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There's something undeniably special about a wrestling match. Combining colourful characters, high-flying acrobatics and riveting rivalries, it's an exciting spectacle that too often gets the shaft for being a fake sport than a real piece of theatre. At least, that's the sentiment you might share at a live event, your enthusiasm and energy mixing with that of hundreds of fans around you, young and old, cheering, booing and waving homemade signs. But from the comfort of your couch, the veneer rubs off much more easily and the hype feels less justified. Until now, most video game adaptations have met wrestling somewhere in the middle, painting the pastime with the more realistic brush of a simulation. WWE All Stars opts for the bombastic approach, bringing to your television a depiction of the sport that shines as brightly as witnessing a live show.

The roster features 30 wrestlers, many of which start out locked, split between contemporary Superstars and classic Legends. It's a step down from Smackdown vs. RAW, though the selection still feels satisfying. The fighters are divided into four classes – Acrobat, Big Man, Brawler and Grappler – each of which fights differently and feels unique to control. Beyond that, individual characters come with a smattering of exclusive moves, though none drastically stand out from the rest. There's also a fairly basic character creator that gets the job done well, even if it's not terribly robust.

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The style implemented in All Stars is outright fantastic. Monstrously muscular men flip ten feet into the air and agilely soar from a turnbuckle to the opposite side of the ring, while lumbering colossi toss their opponents and juggle them above their heads. They're all easy to control, and whether you choose the Remote + Nunchuk, Classic Controller or GameCube Controller is really up to personal preference, though we found the Classic method the easiest to pick up. The gameplay overall feels smooth and fun, based mostly on timing, grappling and reversals with a touch of combo-chaining and defensive strategy, and features three difficulty settings to help suit each player's needs.

It looks great too, with vivid colours, relatively detailed textures and replay-esque slow-downs during the biggest, hardest-hitting moves. The game also features fun little touches, like authentic, stylised entrances and the way that when you change focus to another opponent, your character briefly points at them with a threatening "You're next" glare.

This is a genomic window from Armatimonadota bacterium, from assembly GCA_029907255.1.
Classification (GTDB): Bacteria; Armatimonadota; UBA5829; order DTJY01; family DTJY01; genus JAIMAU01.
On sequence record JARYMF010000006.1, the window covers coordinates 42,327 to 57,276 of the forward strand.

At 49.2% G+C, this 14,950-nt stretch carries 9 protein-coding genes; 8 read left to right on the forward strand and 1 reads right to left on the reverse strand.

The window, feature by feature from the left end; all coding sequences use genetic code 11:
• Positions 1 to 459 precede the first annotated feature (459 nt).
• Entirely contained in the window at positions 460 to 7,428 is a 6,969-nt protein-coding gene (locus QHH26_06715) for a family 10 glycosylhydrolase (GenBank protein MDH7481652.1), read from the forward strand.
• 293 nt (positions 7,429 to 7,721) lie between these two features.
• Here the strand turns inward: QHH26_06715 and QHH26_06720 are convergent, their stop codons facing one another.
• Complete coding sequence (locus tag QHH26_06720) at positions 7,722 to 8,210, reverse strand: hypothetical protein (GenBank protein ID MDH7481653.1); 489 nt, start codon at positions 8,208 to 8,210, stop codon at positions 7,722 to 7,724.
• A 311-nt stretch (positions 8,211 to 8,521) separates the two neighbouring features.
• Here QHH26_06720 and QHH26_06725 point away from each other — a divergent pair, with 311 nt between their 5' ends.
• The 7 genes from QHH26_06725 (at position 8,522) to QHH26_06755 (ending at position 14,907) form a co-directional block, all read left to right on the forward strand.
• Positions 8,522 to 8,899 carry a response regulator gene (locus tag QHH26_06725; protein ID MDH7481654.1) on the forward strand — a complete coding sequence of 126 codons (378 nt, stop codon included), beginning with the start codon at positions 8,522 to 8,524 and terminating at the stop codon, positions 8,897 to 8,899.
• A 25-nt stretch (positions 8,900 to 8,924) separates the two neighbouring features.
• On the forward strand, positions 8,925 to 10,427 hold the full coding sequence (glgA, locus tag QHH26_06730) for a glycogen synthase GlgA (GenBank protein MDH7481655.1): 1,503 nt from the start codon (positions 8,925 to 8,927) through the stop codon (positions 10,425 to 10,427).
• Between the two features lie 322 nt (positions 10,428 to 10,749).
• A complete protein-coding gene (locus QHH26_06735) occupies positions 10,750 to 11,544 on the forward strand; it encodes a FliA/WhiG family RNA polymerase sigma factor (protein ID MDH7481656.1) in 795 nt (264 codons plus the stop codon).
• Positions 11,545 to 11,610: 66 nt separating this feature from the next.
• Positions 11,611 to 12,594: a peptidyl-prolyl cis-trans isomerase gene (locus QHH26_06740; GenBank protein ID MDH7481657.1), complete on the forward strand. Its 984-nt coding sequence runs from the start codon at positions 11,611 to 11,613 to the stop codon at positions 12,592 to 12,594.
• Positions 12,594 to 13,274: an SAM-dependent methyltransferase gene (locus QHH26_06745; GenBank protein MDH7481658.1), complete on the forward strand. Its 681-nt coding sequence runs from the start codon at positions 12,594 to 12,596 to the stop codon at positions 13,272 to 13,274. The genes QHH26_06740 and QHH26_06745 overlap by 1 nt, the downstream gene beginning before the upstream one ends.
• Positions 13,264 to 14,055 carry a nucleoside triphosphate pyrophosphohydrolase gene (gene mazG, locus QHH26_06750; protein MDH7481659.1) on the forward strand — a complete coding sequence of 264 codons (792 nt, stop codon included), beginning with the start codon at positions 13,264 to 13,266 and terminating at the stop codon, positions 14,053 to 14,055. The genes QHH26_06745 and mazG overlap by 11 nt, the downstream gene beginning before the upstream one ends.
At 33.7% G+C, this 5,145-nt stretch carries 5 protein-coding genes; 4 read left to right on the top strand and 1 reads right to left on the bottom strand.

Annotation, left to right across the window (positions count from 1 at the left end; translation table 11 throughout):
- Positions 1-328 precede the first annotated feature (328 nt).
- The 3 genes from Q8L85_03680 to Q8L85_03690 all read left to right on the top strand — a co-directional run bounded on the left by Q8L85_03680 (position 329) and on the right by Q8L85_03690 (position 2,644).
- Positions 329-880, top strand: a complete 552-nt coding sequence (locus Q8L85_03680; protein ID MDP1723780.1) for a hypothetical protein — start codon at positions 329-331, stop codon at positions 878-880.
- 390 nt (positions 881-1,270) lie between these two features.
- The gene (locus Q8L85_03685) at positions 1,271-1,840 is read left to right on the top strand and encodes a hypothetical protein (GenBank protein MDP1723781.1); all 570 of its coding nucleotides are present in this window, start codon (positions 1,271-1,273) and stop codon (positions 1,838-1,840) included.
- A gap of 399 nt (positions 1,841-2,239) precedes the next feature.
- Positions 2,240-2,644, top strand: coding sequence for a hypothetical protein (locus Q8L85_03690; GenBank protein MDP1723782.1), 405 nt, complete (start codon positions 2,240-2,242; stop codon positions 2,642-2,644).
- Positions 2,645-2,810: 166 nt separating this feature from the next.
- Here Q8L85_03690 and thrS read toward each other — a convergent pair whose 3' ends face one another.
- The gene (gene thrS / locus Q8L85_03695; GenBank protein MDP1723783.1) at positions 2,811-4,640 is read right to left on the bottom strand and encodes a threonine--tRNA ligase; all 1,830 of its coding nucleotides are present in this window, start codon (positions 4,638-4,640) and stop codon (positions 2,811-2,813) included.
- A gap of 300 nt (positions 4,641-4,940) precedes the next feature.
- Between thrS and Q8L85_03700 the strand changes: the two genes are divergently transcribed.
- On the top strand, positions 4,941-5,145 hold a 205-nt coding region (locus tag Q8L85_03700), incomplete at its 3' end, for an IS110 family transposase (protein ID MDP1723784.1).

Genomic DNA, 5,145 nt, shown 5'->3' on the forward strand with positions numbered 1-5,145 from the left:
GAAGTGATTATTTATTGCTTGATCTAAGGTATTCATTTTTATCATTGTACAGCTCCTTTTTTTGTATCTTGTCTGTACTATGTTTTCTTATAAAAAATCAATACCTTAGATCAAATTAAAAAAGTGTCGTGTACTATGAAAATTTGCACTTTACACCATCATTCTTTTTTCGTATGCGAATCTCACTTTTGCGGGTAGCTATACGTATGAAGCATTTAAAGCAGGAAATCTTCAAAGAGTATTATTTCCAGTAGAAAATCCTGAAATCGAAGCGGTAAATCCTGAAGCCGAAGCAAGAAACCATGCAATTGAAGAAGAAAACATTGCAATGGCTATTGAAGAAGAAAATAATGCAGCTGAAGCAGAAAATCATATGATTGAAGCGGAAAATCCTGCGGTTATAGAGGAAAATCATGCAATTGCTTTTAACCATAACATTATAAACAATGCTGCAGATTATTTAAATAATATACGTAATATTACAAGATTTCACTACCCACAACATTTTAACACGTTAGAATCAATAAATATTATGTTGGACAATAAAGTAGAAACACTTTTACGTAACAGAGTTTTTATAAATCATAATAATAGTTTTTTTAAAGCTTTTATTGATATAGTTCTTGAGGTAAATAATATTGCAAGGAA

The modes available include Exhibition, Path of Champions and Fantasy Warfare. The first is the good old-fashioned one- to four-player fight featuring standard, tornado tag team, steel cage, extreme rules (the biggest rule broken being the inclusion of weapons) and elimination matches. "Tornado" means that all four competitors will go at it at once – the halting, turn-based original tag team battle might have felt out of place here, though it's still a bit confusing why it wasn't included.

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Path of Champions features three storylines through which you can take any wrestler to the top via ten matches, the current champion taunting you with hilarious, over-the-top videos along the way. It's the closest thing here to a Career mode, and still satisfies albeit not being as in-depth or expansive. Still, something long-lasting like this would have been welcome, but All Stars does just fine with this more accessible story mode-esque feature.

Fantasy Warfare feels like the heart of this game, pitting two generally similar wrestlers of different eras against each other over 15 matches that you unlock as you progress. Beforehand you'll view lovingly-crafted video reels that show you exactly why you should be excited about these matches, how important the two competitors are and why you should care that they're finally facing off. It's enough to get anyone pumped and make the fight feel special.

The announcers do a pretty good job with the commentary, though you'll hear some remarks a bit too frequently. They can be pretty hard on you if you use the same move repeatedly as well, which can get frustrating, but in the end encourages you to explore your character all the more fully. Additionally, cries of "somebody stop this match! Where's security?!" simply never get old. The sound effects, however, are just awful, the movement and collision of human bodies sounding more like bags of gravel being tossed around the back of a truck, grunting and "oh no!"-ing with as much realism and clarity as the voicebox of an action figure.

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The game is incredibly easy to pick up and play and feels fluid in execution, despite a few moves that don't transition quite so smoothly into one another, and this combined with the incredible presentation makes WWE All-Stars an accessible and very fun arcade-style fix of a fighter. It may feel a bit bare if you're looking for an extensive career mode or even a training option, but that's not the type of game that this tries to be. What it sets out to do, it accomplishes and does so quite well.


WWE All Stars executes fun, arcade-style action well, with accessible controls and exhilarating presentation. The lack of a career mode and online features will disappoint some, but it's a small dent in a very fun package. It's created with a real fondness for the fight and the spectacle, and there's such a fantastic sense of fun that you'll find yourself wondering how much tickets to the next Wrestlemania cost, and whether you're too old to sign up for the Hulk Hogan fan club. Make sure to take your vitamins and give this one a go.